Among the many Islamorada hotels damaged by Irma were the four run by the Carlyle Group-owned Islamorada Hotel Company: the 132-room Amara Cay, the 150-room Postcard Inn, the 63-room Pelican Cove and the 54-room La Siesta. Amara Cay was scheduled to reopen on December 15, followed by Pelican Cove on January 12. Postcard Inn and La Siesta will open later in 2018, the Islamorada Hotel Company said.

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Other prominent Islamorada hotel closures include the 114-room oceanside portion of Islander Resort, where the reopening will likely occur between June and September 2018, according to general manager Scott Simmons.

Simmons said that all of the resort’s rooms suffered water damage during Irma. When the units reopen, they’ll be upgraded with hurricane glass windows as well as central air-conditioning, he said.

Key West, by far the largest driver of Keys tourism, was spared major damage as it was hit only by the weak left-hand side of Irma. As a result, the town recovered rapidly. Ninety-five percent of the hotel rooms in the southernmost Keys’ city and neighboring Stock Island were open by mid-November, and some 90 percent were already open during the last week of October, when Key West held Fantasy Fest, its largest annual event.

About 75 miles from where Irma made landfall, the Key Largo area had 76 percent of its hotel rooms online as of mid-November; most of the closed rooms belong to Hilton Key Largo and Ocean Pointe. Ocean Pointe expects to open its 170 suites in mid-winter, Newman said. The 200-room Hilton, which was already under renovation when Irma occurred, sustained roof damage from the storm and is expected to be offline until next summer.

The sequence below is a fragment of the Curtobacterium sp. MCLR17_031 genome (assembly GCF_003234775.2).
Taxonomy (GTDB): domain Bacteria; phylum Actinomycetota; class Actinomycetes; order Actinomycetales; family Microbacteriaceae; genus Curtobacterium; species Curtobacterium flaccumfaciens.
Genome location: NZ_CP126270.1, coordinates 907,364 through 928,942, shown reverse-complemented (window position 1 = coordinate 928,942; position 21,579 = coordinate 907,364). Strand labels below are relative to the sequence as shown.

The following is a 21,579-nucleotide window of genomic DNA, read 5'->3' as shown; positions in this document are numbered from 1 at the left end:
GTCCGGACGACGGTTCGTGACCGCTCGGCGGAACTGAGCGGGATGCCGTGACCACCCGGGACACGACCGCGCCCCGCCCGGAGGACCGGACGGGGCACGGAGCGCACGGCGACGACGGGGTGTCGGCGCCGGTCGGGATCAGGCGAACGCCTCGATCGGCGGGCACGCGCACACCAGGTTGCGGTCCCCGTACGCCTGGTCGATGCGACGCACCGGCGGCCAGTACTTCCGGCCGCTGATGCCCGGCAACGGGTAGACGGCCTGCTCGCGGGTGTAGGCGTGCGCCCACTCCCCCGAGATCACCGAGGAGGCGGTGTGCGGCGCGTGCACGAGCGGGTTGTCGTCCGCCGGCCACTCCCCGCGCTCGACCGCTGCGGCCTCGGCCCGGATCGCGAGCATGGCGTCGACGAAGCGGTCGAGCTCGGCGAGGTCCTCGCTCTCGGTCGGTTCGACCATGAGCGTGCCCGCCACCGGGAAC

In the Marathon area of the Middle Keys, much closer to where Irma hit, only 50 percent of rooms were open as of mid-November. The most prominent closure is Hawks Cay Resort, which decided to renovate its lobby and all 177 hotel guest rooms after Irma’s winds and storm surge caused extensive damage. Reopening is planned for late summer 2018.

In the Lower Keys and Big Pine Key area, which is the least touristy part of the island chain and typically brings in just 5 to 6 percent of Keys bed taxes, just 46 percent of rooms were open ahead of the high season. Among the shuttered properties is the posh Little Palm Island Resort & Spa, which sits offshore of Little Torch Key, where it was ravaged head-on by Irma. The 30-room resort is expected to be closed for up to a year. 

A prettier picture up north

Irma’s impact on Miami’s hotel room availability was relatively minimal. As of early November, approximately 2,100 of the Miami area’s 55,000 hotel rooms were offline, said Rolando Aedo, chief marketing officer of the Greater Miami Convention & Visitors Bureau. And only about half of those closures were related to Irma.

In fact, Aedo said, the area might actually benefit in the aftermath of the rough hurricane season, which also ravaged popular winter tourist destinations in the Caribbean.

“We’ve been receiving calls from businesses and meeting planners that have had to move some of their business from the Caribbean,” he said. “We would never want to benefit from other people’s loss per se, but it is something that we’ve seen.”